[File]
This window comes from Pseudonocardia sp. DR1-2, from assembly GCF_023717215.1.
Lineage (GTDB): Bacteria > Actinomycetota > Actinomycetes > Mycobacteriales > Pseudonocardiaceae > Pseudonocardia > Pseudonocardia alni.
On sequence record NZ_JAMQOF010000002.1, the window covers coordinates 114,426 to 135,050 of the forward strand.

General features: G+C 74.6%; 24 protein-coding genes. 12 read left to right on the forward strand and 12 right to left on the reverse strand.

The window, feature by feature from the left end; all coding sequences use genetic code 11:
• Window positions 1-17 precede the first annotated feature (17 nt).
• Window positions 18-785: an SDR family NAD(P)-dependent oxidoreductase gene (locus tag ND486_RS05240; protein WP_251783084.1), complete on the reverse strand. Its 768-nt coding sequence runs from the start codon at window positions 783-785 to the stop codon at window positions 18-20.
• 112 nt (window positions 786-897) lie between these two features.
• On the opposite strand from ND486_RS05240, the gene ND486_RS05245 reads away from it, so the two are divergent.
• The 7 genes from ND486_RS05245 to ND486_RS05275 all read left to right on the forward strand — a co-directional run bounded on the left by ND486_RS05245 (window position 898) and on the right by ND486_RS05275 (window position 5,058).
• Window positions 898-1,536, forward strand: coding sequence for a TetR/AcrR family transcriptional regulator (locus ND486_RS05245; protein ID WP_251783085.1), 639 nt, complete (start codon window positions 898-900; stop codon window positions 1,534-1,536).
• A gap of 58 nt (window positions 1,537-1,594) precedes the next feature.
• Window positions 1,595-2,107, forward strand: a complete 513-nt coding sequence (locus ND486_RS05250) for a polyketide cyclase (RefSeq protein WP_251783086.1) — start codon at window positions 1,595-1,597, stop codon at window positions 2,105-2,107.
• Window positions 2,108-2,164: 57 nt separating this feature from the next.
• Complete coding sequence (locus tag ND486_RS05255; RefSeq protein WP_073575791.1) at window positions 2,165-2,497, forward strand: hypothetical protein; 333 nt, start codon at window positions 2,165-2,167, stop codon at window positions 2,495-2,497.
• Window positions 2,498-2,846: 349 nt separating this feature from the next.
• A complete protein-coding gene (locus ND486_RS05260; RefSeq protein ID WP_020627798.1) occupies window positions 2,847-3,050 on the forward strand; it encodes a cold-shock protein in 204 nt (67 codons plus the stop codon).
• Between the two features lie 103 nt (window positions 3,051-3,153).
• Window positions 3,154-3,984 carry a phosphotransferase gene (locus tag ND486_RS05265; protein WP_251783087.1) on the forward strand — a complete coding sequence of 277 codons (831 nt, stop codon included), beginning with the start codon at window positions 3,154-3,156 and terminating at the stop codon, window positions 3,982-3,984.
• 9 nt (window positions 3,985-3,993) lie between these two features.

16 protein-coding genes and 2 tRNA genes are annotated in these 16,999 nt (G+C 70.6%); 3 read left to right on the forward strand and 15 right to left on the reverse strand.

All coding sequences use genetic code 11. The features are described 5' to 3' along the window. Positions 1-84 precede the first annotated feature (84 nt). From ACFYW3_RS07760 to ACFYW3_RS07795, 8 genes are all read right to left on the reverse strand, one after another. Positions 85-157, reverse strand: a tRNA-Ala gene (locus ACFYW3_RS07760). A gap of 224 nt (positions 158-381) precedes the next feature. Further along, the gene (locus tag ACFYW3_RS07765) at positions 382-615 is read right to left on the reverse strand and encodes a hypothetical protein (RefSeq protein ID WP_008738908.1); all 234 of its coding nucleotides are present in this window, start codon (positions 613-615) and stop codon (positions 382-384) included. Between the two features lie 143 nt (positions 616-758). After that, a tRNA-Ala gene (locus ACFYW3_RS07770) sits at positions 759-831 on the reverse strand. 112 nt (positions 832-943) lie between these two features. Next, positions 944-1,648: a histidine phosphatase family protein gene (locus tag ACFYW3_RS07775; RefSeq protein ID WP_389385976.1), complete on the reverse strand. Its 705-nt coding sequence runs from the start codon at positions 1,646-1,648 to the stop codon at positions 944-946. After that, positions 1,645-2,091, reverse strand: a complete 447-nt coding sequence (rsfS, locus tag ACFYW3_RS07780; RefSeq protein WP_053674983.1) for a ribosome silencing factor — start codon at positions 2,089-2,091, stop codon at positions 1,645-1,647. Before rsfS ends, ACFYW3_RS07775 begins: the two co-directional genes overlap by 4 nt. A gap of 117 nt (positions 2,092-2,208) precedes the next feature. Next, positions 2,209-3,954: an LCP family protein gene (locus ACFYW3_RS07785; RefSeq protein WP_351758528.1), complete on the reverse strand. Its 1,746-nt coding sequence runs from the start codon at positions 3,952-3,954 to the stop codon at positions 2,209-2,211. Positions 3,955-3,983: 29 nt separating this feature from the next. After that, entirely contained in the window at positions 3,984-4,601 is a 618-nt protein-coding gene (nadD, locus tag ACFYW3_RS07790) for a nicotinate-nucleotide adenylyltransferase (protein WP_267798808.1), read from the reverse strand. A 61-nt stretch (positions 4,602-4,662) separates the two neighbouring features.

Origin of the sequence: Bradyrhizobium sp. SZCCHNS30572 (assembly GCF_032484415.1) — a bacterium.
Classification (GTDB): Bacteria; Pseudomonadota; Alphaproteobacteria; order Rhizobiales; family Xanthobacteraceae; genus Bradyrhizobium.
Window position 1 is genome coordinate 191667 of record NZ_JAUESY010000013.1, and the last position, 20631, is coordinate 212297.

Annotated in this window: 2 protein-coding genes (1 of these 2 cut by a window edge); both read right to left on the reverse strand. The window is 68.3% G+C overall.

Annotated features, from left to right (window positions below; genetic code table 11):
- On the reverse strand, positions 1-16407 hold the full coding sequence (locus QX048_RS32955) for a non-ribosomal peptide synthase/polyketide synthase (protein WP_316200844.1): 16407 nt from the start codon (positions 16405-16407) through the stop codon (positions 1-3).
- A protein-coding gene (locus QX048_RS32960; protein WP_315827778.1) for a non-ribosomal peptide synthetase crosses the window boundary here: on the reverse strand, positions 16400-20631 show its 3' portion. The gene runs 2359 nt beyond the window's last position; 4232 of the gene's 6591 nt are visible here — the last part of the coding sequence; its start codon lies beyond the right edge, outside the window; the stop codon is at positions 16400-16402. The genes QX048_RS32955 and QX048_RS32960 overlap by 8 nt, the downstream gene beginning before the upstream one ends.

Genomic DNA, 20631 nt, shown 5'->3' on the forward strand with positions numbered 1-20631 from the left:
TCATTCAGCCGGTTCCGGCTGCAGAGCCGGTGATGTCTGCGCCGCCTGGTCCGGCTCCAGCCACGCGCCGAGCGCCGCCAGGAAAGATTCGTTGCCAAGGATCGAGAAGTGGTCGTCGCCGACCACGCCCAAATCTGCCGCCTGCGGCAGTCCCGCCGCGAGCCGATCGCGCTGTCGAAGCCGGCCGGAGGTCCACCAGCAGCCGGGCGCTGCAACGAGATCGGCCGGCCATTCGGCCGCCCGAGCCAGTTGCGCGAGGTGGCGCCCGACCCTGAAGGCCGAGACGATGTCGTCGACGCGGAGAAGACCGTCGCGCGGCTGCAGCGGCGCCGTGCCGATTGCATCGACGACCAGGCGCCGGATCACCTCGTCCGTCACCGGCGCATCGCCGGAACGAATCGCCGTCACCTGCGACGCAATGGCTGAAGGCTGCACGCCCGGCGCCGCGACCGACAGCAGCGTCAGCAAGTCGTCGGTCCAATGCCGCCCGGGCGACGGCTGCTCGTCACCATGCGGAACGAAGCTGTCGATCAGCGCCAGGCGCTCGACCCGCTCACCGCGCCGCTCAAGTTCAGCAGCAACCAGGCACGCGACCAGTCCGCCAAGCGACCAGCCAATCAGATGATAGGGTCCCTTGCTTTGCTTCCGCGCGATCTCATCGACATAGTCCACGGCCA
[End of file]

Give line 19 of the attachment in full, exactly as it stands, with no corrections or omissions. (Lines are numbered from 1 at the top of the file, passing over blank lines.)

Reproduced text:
• Window positions 3,154-3,984 carry a phosphotransferase gene (locus tag ND486_RS05265; protein WP_251783087.1) on the forward strand — a complete coding sequence of 277 codons (831 nt, stop codon included), beginning with the start codon at window positions 3,154-3,156 and terminating at the stop codon, window positions 3,982-3,984.